Automatically Configuring Network Clients to use the BorderManager Proxy
Novell Cool Solutions: Trench
By Wallace Marks
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Posted: 18 Sep 2003
We were having problems with Transparent Proxy. Access rules weren't working properly and BorderManager wasn't stable. The obvious solution was to disable Transparent Proxy, but before I could do that I needed some way of configuring everybody's workstations to use the proxy. To make matters worse, we have a LOT of outside consultants that routinely need Internet access.
The first solution was to push out the proxy settings via either ZENworks or a login script. Nothing complex, just use the proxy for all remote addresses. That got all of my workstations talking, but it caused performance problems for my mobile users and it didn't help the consultants a bit. Back to the drawing board.
Next I came across the Novell Appnote Managing Browser Configuration for Novell BorderManager Proxy Clients. That introduced me to using proxy.pac autoconfiguration files. Per Craig Johnson's Beginners Guide to BorderManager 3.x, I stuck the proxy.pac file on the BorderManager mini-webserver and again pushed out new proxy settings. That fixed the performance problems for the mobile users, but consultants were still a problem. Back to the drawing board again...
My next stab was to use DHCP option 252, as mentioned in the "Managing Browser Configuration..." Appnote. Unfortunately I couldn't get it to work. Some browsing in the Novell Knowledgebase turned up TID 10081836 which outlined some necessary tweaks, but they didn't help a bit. Back to the drawing board yet again...
I finally tried using the "well-known" DNS entry WPAD. According to the Appnote, if "Automatically detect settings" is enabled, IE will do a DNS query for WPAD. If it gets a positive response it'll look for a configuration file at http://wpad.domain.dom/wpad.dat. Note that wpad.dat file is just proxy.pac renamed.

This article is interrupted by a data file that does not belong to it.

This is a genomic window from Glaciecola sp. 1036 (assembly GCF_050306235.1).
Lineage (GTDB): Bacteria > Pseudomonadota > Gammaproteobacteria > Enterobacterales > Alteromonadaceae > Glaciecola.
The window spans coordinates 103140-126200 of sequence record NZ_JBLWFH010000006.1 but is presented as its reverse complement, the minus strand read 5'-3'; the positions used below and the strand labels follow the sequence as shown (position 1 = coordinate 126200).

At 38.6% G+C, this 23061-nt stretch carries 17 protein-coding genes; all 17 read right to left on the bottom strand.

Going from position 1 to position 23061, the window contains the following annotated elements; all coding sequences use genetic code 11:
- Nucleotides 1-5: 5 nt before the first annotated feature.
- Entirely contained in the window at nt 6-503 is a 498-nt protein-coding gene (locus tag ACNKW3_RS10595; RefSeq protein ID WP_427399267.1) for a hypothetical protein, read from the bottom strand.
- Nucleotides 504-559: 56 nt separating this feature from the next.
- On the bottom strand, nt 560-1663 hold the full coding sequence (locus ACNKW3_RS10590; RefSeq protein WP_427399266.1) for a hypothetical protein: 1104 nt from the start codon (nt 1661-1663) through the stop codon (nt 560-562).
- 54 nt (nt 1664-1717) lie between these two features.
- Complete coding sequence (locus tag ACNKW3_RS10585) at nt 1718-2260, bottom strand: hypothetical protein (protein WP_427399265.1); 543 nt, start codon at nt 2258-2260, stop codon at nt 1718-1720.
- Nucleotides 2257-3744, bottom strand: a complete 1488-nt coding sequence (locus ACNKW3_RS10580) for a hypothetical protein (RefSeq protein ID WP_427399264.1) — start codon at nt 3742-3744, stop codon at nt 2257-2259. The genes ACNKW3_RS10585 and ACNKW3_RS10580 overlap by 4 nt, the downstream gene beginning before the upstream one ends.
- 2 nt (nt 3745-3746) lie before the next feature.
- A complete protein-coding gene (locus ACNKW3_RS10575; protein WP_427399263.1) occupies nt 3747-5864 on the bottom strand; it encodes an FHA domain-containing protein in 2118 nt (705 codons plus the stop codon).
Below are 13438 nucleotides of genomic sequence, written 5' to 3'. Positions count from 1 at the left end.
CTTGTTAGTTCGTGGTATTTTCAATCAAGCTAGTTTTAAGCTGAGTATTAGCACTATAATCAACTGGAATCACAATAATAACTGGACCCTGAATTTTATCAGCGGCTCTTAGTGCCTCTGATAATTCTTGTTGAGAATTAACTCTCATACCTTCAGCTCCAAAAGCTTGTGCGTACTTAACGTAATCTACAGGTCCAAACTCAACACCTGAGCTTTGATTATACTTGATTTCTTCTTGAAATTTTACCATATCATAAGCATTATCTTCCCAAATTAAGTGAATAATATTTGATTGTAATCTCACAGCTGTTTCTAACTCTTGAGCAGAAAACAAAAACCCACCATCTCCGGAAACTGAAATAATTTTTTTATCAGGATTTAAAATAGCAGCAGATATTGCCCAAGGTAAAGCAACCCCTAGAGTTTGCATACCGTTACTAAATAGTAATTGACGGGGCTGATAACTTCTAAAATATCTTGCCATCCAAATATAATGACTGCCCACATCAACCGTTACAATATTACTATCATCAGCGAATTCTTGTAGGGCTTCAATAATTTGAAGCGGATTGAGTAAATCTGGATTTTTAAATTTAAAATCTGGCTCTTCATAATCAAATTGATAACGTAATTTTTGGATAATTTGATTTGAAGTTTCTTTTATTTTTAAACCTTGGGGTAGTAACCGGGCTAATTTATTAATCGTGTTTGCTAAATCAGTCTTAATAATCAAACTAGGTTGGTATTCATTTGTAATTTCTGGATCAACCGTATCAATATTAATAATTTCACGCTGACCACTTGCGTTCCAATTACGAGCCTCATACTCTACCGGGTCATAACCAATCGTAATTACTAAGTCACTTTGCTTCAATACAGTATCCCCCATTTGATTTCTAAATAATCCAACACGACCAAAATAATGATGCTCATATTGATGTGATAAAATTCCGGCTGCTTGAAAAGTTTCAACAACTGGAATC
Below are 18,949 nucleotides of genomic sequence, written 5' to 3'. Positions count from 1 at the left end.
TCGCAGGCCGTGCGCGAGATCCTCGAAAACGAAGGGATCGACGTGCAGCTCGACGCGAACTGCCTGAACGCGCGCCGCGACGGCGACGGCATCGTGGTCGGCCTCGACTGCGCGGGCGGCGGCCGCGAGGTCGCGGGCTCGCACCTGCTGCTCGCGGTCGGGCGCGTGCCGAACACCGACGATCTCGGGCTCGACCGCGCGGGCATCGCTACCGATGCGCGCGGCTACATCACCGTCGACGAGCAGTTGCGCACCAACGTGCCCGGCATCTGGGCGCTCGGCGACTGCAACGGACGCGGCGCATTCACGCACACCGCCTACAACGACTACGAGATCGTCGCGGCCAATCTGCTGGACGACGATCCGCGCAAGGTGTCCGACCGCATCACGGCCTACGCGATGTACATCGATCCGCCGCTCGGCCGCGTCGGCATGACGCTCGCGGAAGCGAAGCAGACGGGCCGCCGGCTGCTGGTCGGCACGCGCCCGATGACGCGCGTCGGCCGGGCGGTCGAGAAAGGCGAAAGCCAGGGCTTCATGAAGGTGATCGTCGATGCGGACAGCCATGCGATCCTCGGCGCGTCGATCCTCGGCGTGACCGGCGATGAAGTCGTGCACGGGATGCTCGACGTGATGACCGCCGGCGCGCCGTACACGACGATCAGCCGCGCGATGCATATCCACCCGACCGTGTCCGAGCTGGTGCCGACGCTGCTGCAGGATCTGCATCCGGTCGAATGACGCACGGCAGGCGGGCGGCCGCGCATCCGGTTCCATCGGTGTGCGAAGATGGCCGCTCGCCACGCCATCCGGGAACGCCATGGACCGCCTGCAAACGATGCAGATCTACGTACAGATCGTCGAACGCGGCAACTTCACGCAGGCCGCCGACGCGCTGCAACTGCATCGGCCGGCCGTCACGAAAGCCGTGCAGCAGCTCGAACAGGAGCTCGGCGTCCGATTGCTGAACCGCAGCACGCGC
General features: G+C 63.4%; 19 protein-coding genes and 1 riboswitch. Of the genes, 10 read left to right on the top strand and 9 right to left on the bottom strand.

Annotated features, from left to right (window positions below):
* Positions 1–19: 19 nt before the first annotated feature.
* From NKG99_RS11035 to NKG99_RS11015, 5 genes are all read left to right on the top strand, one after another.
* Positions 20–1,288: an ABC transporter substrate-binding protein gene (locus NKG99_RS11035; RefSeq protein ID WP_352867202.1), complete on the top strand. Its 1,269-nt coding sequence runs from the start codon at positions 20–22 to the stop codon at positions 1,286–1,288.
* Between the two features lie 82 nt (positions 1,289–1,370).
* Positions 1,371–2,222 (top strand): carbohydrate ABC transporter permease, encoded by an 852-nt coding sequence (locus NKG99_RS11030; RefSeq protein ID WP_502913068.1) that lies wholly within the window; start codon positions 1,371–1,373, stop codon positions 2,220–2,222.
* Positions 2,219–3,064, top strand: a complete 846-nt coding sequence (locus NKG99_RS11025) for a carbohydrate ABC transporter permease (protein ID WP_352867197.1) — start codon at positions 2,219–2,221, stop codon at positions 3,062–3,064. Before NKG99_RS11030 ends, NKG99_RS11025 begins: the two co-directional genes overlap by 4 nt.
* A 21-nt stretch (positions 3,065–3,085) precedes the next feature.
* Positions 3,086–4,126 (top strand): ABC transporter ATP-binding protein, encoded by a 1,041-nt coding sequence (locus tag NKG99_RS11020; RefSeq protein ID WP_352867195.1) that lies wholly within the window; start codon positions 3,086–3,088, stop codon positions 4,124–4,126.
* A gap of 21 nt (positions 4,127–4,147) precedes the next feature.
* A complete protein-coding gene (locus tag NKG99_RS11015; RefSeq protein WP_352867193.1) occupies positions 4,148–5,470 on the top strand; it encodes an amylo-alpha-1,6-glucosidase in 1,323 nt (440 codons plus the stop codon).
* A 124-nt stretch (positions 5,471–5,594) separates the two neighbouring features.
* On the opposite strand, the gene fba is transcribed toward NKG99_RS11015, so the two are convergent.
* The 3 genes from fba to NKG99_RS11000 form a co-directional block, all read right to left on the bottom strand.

At first I tried to use the BorderManager mini-server, but I couldn't figure out how to use port 1959. We needed a web server that would respond to standard HTTP port 80. For us, the best choice was our our GroupWise WebAccess server. I created an DNS entry "wpad" and pointed it to our mail server. Then I renamed proxy.pac to wpad.dat and copied it to the web server root, which for us was VOL1:\apache\htdocs\wpad.dat. If you use another web server you can test it by browsing to http://wpad.yourdomain.com/wpad.dat. If IE prompts you to open or save the file then it's working fine.
The final trick was to enable "Automatically detect settings" for everybody and clean up all the leftovers from my prior attempts. The attached registry entries do just that. They also change the IE proxy settings from per-user to per-machine, making configuration a LOT easier. Note that "=-" instructs REGEDIT to DELETE that entry.
Of course I still have to glance at consultant laptops from time to time, but that's rare. The vast majority have automatic configuration enabled. If they don't, it's a snap to turn it on.
[HKEY_CURRENT_USER\SOFTWARE\Microsoft\ Windows\CurrentVersion\Internet Settings]
[HKEY_CURRENT_USER\SOFTWARE\Microsoft\ Windows\CurrentVersion\Internet Settings\Connections]
[HKEY_LOCAL_MACHINE\SOFTWARE\Microsoft\ Windows\CurrentVersion\Internet Settings]
[HKEY_LOCAL_MACHINE\SOFTWARE\Microsoft\ Windows\CurrentVersion\Internet Settings\Connections]
[HKEY_LOCAL_MACHINE\SOFTWARE\Policies\Microsoft\ Windows\CurrentVersion\Internet Settings]
If you have any questions you may contact Wallace at Wallace.Marks@nationalvision.com
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